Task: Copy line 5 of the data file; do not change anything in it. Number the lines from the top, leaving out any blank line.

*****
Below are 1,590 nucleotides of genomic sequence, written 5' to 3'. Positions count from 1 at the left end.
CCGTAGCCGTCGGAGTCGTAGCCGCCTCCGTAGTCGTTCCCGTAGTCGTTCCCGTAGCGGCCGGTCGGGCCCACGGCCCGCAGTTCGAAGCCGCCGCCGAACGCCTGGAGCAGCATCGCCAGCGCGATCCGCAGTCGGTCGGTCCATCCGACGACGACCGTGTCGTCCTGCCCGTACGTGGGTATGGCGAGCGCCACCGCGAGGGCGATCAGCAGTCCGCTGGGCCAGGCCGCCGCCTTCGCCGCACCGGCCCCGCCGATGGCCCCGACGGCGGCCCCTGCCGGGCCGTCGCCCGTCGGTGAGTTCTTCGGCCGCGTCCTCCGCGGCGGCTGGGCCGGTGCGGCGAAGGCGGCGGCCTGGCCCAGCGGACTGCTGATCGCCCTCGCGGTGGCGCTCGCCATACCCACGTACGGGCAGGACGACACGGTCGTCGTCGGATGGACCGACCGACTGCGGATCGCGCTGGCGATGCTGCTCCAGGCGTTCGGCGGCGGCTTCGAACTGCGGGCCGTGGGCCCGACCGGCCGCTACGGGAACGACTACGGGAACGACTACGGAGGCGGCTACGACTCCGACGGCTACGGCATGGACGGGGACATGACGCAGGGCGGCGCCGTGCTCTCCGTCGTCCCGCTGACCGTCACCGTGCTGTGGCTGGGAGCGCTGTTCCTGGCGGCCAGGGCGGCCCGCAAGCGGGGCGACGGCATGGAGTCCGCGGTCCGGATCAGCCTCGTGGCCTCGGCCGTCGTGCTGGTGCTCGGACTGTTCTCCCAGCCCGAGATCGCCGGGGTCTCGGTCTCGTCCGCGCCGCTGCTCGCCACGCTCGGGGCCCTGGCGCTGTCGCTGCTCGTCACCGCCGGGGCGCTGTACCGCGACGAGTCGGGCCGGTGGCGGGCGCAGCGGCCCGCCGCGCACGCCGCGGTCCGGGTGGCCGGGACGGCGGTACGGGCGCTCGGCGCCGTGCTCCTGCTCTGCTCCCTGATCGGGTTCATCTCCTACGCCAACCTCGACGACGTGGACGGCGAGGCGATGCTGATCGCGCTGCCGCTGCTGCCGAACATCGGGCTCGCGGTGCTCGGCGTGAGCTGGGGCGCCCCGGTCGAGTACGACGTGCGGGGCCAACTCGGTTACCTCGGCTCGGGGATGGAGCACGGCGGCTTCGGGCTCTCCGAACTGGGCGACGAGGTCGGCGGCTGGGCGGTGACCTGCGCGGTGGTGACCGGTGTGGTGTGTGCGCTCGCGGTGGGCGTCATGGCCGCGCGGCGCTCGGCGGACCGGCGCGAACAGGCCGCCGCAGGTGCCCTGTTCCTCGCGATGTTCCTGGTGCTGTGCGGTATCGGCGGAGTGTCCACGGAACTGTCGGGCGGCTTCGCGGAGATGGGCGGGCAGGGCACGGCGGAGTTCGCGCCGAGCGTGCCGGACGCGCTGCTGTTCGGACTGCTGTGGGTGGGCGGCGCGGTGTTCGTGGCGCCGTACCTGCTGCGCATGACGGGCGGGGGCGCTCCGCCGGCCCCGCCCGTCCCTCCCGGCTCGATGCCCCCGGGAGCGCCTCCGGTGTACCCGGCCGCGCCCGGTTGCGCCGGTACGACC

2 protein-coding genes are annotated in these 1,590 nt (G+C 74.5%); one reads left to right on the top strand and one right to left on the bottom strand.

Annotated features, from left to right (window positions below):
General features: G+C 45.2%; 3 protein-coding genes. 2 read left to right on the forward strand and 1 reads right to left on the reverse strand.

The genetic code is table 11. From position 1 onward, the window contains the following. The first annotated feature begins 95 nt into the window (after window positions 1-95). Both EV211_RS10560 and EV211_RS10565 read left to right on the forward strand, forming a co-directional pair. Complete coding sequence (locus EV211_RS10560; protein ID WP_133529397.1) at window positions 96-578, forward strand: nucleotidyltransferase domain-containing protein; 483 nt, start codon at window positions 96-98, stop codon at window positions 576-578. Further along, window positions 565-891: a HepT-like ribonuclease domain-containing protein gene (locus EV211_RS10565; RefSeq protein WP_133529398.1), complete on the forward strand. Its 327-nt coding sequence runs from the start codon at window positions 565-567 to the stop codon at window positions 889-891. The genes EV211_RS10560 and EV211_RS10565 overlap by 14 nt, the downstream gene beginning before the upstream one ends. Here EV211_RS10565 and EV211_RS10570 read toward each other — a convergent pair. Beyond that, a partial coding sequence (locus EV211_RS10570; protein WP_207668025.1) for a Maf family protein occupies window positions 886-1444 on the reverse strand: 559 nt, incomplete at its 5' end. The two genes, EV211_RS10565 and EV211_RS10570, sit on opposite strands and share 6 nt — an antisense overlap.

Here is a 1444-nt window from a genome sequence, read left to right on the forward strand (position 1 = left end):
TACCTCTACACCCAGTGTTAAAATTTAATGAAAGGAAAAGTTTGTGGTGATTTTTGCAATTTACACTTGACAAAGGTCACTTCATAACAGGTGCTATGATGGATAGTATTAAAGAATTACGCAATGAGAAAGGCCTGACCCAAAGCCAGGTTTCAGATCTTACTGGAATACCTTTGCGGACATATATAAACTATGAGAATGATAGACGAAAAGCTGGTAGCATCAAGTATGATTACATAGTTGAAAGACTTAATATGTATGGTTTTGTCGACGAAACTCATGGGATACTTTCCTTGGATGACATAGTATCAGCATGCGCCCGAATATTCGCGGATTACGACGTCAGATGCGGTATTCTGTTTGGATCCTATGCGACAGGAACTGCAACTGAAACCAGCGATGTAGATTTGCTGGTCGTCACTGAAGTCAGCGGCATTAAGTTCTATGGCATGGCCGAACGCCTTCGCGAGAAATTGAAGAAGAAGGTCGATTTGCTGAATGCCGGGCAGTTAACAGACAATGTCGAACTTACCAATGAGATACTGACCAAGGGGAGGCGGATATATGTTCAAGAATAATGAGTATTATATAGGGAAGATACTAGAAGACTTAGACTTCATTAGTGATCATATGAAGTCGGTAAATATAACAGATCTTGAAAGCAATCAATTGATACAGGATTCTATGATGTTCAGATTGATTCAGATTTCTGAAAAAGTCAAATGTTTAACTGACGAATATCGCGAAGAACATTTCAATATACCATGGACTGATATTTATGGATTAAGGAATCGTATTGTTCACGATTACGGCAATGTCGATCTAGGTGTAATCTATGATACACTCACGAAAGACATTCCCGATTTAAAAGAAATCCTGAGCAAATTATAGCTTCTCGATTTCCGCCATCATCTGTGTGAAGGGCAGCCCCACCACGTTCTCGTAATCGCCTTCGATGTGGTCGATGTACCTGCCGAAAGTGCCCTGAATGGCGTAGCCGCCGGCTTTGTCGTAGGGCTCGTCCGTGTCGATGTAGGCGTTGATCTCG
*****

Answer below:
General features: G+C 45.2%; 3 protein-coding genes. 2 read left to right on the forward strand and 1 reads right to left on the reverse strand.